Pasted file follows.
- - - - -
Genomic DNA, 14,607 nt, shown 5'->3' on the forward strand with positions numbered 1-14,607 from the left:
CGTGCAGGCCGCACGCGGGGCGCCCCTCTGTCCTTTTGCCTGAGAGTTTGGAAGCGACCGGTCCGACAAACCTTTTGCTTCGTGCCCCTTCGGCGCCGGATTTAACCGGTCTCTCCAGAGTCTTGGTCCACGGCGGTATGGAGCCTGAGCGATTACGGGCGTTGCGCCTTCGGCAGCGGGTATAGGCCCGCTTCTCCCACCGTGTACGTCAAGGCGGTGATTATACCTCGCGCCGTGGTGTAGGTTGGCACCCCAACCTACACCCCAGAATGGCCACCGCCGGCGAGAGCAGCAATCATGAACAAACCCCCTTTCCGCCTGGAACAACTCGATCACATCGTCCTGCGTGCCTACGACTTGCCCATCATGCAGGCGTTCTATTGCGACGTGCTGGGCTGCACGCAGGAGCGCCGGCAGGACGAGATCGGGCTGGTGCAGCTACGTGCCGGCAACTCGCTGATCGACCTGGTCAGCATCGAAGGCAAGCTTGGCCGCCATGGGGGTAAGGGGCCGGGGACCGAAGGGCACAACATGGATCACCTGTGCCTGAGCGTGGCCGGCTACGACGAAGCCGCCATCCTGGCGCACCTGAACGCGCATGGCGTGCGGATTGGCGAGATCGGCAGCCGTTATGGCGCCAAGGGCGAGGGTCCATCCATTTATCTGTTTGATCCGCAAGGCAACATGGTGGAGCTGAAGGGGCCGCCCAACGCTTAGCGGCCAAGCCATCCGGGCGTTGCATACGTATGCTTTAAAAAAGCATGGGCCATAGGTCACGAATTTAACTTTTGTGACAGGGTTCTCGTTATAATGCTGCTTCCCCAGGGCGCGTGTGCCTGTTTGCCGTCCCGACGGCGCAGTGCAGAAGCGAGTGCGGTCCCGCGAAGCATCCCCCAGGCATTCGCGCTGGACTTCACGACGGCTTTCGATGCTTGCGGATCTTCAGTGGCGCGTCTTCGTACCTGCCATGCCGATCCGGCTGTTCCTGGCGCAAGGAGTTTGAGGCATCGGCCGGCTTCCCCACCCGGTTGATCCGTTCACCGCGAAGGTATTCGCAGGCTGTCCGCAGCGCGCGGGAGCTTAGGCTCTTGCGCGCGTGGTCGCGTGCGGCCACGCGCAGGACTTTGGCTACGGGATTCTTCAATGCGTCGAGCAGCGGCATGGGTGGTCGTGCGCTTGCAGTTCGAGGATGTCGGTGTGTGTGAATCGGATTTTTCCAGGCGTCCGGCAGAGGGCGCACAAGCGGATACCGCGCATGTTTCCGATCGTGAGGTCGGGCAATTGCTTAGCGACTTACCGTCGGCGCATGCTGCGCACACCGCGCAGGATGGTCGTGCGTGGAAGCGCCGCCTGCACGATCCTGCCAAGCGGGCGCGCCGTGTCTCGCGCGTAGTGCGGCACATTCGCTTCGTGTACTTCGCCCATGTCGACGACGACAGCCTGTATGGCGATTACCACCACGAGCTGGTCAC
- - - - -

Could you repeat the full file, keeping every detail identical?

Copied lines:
Genomic DNA, 14,607 nt, shown 5'->3' on the forward strand with positions numbered 1-14,607 from the left:
CGTGCAGGCCGCACGCGGGGCGCCCCTCTGTCCTTTTGCCTGAGAGTTTGGAAGCGACCGGTCCGACAAACCTTTTGCTTCGTGCCCCTTCGGCGCCGGATTTAACCGGTCTCTCCAGAGTCTTGGTCCACGGCGGTATGGAGCCTGAGCGATTACGGGCGTTGCGCCTTCGGCAGCGGGTATAGGCCCGCTTCTCCCACCGTGTACGTCAAGGCGGTGATTATACCTCGCGCCGTGGTGTAGGTTGGCACCCCAACCTACACCCCAGAATGGCCACCGCCGGCGAGAGCAGCAATCATGAACAAACCCCCTTTCCGCCTGGAACAACTCGATCACATCGTCCTGCGTGCCTACGACTTGCCCATCATGCAGGCGTTCTATTGCGACGTGCTGGGCTGCACGCAGGAGCGCCGGCAGGACGAGATCGGGCTGGTGCAGCTACGTGCCGGCAACTCGCTGATCGACCTGGTCAGCATCGAAGGCAAGCTTGGCCGCCATGGGGGTAAGGGGCCGGGGACCGAAGGGCACAACATGGATCACCTGTGCCTGAGCGTGGCCGGCTACGACGAAGCCGCCATCCTGGCGCACCTGAACGCGCATGGCGTGCGGATTGGCGAGATCGGCAGCCGTTATGGCGCCAAGGGCGAGGGTCCATCCATTTATCTGTTTGATCCGCAAGGCAACATGGTGGAGCTGAAGGGGCCGCCCAACGCTTAGCGGCCAAGCCATCCGGGCGTTGCATACGTATGCTTTAAAAAAGCATGGGCCATAGGTCACGAATTTAACTTTTGTGACAGGGTTCTCGTTATAATGCTGCTTCCCCAGGGCGCGTGTGCCTGTTTGCCGTCCCGACGGCGCAGTGCAGAAGCGAGTGCGGTCCCGCGAAGCATCCCCCAGGCATTCGCGCTGGACTTCACGACGGCTTTCGATGCTTGCGGATCTTCAGTGGCGCGTCTTCGTACCTGCCATGCCGATCCGGCTGTTCCTGGCGCAAGGAGTTTGAGGCATCGGCCGGCTTCCCCACCCGGTTGATCCGTTCACCGCGAAGGTATTCGCAGGCTGTCCGCAGCGCGCGGGAGCTTAGGCTCTTGCGCGCGTGGTCGCGTGCGGCCACGCGCAGGACTTTGGCTACGGGATTCTTCAATGCGTCGAGCAGCGGCATGGGTGGTCGTGCGCTTGCAGTTCGAGGATGTCGGTGTGTGTGAATCGGATTTTTCCAGGCGTCCGGCAGAGGGCGCACAAGCGGATACCGCGCATGTTTCCGATCGTGAGGTCGGGCAATTGCTTAGCGACTTACCGTCGGCGCATGCTGCGCACACCGCGCAGGATGGTCGTGCGTGGAAGCGCCGCCTGCACGATCCTGCCAAGCGGGCGCGCCGTGTCTCGCGCGTAGTGCGGCACATTCGCTTCGTGTACTTCGCCCATGTCGACGACGACAGCCTGTATGGCGATTACCACCACGAGCTGGTCAC